The next morning the Religious went to Saint Bernard to make known to him his vision. The holy Abbot, who had had a similar apparition, received it as a warning from Heaven to his community. He convened a Chapter, and with tearful eyes related the double vision, exhorting his Religious to succor their poor departed brother by their charitable suffrages, and to profit by this sad example to preserve their fervor, and to avoid the least negligence in the service of God.

The following instance is related by M. de Lantages in the Life of Venerable Mother Agnes of Langeac, a Dominican Religious. Whilst this Religious was one day praying in choir, a Religious whom she did not know suddenly appeared before her, miserably clad and with a countenance expressive of the deepest grief. She looked at her with astonishment, asking herself who it might be; when she heard the voice say distinctly, ” It is Sister de Haut Villars.”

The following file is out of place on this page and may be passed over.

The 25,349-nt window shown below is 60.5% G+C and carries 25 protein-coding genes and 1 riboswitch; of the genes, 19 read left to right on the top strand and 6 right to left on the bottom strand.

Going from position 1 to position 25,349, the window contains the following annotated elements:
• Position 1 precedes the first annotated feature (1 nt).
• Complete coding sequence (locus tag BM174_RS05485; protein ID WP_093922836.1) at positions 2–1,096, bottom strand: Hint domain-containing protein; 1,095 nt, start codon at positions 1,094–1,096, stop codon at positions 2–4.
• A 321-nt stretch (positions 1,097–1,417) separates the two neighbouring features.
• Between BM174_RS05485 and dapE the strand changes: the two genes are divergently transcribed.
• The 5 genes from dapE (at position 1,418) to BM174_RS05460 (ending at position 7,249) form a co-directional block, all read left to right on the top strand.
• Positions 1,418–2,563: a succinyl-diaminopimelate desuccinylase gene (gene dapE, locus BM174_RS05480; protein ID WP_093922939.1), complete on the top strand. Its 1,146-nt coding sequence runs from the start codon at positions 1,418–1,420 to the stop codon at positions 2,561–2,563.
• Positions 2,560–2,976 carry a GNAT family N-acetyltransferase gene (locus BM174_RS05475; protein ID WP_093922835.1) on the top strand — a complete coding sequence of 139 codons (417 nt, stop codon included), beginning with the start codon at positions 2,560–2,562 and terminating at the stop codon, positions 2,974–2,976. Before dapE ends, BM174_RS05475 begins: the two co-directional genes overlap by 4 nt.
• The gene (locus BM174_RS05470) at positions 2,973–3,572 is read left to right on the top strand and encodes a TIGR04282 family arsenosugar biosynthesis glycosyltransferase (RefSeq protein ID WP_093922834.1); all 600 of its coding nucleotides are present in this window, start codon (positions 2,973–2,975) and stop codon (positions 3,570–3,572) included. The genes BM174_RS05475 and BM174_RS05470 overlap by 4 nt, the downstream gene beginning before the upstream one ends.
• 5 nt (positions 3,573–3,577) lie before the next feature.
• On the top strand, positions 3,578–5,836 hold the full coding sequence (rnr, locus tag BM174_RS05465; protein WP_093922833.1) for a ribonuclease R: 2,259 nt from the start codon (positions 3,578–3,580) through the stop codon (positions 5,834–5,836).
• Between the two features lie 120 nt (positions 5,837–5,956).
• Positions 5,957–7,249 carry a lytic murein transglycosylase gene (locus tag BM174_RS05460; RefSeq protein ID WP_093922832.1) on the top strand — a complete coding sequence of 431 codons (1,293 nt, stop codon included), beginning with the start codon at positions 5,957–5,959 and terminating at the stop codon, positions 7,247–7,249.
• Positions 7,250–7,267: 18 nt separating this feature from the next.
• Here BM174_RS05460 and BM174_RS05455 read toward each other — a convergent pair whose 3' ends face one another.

Sister de Haut Villars had been a Religious in the monastery at Puy, and had died about ten years previous to this vision. The apparition said not a word, but showed sufficiently by her sad countenance how greatly she stood in need of assistance.

Mother Agnes understood this perfectly, and began from that day to offer most fervent prayers for the relief of this soul. The deceased was not content with the first visit; she continued to appear for the space of three weeks, almost everywhere and at all times, especially after Holy Communion and prayer, manifesting her sufferings by the doleful expression of her countenance.